Last month the Constitutional Court dismissed the appeal by Rosemary Hunter to have further investigation take place into the pension funds cancellations project that was managed by the Financial Services Board (FSB) – now the Financial Sector Conduct Authority (FSCA) – between 2007 and 2013. Hunter is a former deputy executive officer of the FSB who halted the project when she identified that the cancellations were potentially unlawful.
The matter has been before the courts since Hunter first approached the High Court in early 2016. She has doggedly pursued the case, even though she has lost in every instance.
Unfortunately, in the course of this litigation, there has been a lot of misunderstanding about what is actually at issue. Hunter quite understandably gained a lot of sympathy as a proverbial ‘David’ in a fight against a ‘Goliath’. This has, however, obscured the facts of the case.
However admirable her intentions, and however brave her fight, it is wrong to assume that Hunter must have been correct about everything simply because of her situation. Unfortunately, most of the commentary on the case has fallen into that trap.
Mistakes were made
What Hunter wanted, and was quite right to expect, was that the FSB should investigate the cancellation of the thousands of funds that had been deregistered in the course of the project. This is because she believed that the process was legally flawed and that mistakes had been made that could prejudice investors.
She was absolutely correct about this. Retired judge Kate O’Regan conducted the first investigation into the matter and concluded that the registrar may have assumed powers that he legally did not have.
The second investigation, conducted by KPMG, found reason to believe that many funds had been cancelled when in fact they still had assets. The third investigation, conducted by pension fund lawyer Jonathan Mort, identified a number of funds where this was indeed the case.
The FSCA, therefore, can’t dispute that mistakes were made – and the reality is that it has never tried to.
Hunter’s case before the courts has unfortunately relied on her belief that the FSB was trying to hide something. Initially, she even made accusations of corruption and of a conspiracy to prevent a proper investigation. However, she never presented any evidence for this and, by her own admission never had any. No facts supporting this claim have been uncovered
While it’s true that the investigations would probably not have taken place without Hunter’s intervention, the fact remains that they did take place. When the regulator was presented with serious concerns, it had them looked at. Three separate independent investigations can hardly be called a cover-up.
This is exactly what the Constitutional Court found:
“The FSCA has not only recognised and discharged its duty to investigate whatever is worthy of an investigation, but administrators have also embarked on the responsible exercise of ensuring that the interests of the admittedly vulnerable pensioners are not compromised,” Justice Sisi Khampepe wrote in the majority judgment. “Crucially, public sector functionaries too deserve the space to carry out their duties free from outside interference that virtually amounts to unintended micromanagement. It ought to be enough that they have done what is reasonably necessary to achieve a process that would potentially yield a credible, transparent, inclusive and unbiased outcome. And this, they have done.”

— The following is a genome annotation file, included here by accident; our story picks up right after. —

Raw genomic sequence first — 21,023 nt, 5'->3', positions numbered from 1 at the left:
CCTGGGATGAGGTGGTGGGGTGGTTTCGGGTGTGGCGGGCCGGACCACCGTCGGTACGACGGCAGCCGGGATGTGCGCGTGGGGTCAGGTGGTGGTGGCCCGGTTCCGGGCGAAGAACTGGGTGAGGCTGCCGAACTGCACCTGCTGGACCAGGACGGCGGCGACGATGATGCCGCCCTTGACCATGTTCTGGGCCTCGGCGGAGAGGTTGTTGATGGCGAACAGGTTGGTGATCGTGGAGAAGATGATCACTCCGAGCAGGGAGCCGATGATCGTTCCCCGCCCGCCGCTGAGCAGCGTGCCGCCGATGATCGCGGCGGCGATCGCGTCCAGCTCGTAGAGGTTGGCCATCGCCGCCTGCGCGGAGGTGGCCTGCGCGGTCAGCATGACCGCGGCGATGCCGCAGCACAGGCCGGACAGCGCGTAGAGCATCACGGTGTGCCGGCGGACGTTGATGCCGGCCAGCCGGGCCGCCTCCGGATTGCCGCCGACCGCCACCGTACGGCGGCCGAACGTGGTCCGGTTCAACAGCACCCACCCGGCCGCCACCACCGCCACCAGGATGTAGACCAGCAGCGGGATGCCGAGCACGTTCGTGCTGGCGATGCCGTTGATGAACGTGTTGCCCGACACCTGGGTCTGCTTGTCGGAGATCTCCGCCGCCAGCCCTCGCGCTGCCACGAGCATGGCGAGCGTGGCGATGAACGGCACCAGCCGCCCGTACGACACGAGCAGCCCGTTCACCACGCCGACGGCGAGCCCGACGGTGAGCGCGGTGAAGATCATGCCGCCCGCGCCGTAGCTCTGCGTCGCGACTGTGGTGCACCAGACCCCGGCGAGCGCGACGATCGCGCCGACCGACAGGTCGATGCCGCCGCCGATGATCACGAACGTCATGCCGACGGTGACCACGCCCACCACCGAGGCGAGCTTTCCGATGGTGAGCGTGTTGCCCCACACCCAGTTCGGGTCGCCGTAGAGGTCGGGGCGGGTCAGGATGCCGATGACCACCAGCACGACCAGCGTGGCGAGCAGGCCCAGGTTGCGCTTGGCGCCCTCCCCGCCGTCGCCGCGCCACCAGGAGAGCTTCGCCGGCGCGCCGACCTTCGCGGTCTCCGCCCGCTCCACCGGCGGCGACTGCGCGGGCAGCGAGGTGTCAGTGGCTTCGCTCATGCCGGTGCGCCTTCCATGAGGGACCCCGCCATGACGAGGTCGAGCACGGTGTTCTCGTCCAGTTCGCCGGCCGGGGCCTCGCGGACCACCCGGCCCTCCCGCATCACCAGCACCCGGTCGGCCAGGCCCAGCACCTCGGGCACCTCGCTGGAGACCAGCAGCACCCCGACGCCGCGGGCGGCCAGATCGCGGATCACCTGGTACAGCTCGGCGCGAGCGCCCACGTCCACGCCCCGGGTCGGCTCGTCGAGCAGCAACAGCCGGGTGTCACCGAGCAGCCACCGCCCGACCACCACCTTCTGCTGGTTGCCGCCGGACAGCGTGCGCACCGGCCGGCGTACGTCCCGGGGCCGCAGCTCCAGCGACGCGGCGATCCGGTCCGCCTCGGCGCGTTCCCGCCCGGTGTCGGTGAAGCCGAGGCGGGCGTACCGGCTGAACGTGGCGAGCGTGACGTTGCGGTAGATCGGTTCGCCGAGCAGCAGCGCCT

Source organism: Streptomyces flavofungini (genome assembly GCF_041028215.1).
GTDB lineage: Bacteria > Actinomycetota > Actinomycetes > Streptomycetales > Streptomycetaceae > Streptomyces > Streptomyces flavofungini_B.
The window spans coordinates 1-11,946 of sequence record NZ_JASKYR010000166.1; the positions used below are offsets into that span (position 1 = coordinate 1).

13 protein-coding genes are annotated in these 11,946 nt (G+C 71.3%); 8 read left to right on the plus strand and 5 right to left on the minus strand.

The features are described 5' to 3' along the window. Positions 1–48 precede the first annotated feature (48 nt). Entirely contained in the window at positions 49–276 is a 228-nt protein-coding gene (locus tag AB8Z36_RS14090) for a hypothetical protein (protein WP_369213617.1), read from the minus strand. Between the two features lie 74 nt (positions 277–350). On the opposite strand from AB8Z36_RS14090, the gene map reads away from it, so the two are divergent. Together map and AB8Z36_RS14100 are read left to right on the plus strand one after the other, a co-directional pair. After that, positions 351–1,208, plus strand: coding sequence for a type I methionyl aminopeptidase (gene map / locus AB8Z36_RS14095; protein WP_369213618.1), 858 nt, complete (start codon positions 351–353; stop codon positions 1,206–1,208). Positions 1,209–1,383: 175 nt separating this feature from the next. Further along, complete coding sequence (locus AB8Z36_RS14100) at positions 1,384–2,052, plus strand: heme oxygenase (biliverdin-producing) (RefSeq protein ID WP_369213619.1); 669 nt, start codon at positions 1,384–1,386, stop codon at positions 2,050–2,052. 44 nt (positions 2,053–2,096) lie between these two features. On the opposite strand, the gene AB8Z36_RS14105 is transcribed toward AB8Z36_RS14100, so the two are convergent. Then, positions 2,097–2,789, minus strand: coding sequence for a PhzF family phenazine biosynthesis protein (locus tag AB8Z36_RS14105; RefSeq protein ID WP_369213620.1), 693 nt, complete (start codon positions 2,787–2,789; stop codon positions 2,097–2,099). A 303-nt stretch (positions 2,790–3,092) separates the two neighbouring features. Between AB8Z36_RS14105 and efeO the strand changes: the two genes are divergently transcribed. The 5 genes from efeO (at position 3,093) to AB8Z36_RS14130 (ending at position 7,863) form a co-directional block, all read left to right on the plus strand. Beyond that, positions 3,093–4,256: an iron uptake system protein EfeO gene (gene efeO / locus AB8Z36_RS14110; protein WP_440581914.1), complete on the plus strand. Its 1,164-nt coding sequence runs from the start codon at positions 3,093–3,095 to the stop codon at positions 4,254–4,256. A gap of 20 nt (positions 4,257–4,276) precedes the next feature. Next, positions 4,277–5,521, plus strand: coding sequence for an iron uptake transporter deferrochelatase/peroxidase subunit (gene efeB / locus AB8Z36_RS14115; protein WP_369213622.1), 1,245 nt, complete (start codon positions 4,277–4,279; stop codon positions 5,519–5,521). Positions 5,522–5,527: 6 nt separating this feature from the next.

This is, and always was, the only matter of substance in this case. Hunter believed that the cancellations project should be thoroughly investigated. The regulator, however, never shied away from doing so. So, in fact, Hunter was always asking for something that was already happening.
However, this all got lost in personal acrimony and the severe mistrust that developed between the two parties. This clearly came out in the court papers at various stages.
Both sides handled this extremely poorly, although more blame should be apportioned to the FSB in this respect since it did itself no favours in the way it treated Hunter.
However, as National Treasury stated in its official response to the judgment: “Given the legal complexity of this case, and contrary to a media campaign supporting the applicant, it is important to note that this case was not about issues of corruption, malfeasance, whistle-blowing or unclaimed benefits.”
It was about whether a proper investigation into the cancellations project had taken place. And, as the court found, it had.
It’s also important to note that as laudable as Hunter’s questioning of the cancellations project was, she wasn’t the first person to identify errors.
“The reinstatement of cancelled funds did not start with the Hunter case,” Olano Makhubela, divisional executive for retirement funds at the FSCA, told Moneyweb. “The FSB and industry always acted on the understanding that a fund will be considered for reinstatement where it transpired later that it was deregistered in error.”
Liberty, which administered 80% of the cancelled funds, had been discussing this issue with the FSB for some time before Hunter’s appointment.
Since the start of the cancellations process in 2007, 108 funds have been reinstated through various processes. Liberty intends asking the High Court to reinstate a further 65.
It’s worth appreciating that, in total, this represents 1.6% of the total of 6 757 funds cancelled.
And while the investigations are now complete, the regulator is not simply moving on.
“Even though the FSCA is satisfied with the outcome of the judgment, we also acknowledge that there is room to improve the process of cancelling and regulating funds,” says Makhubela. “To address some of the concerns raised in the Constitutional Court judgment, the FSCA is considering requesting all administrators and funds which requested cancellations to check and verify that no cancelled fund had assets, with random spot checks from the FSCA.”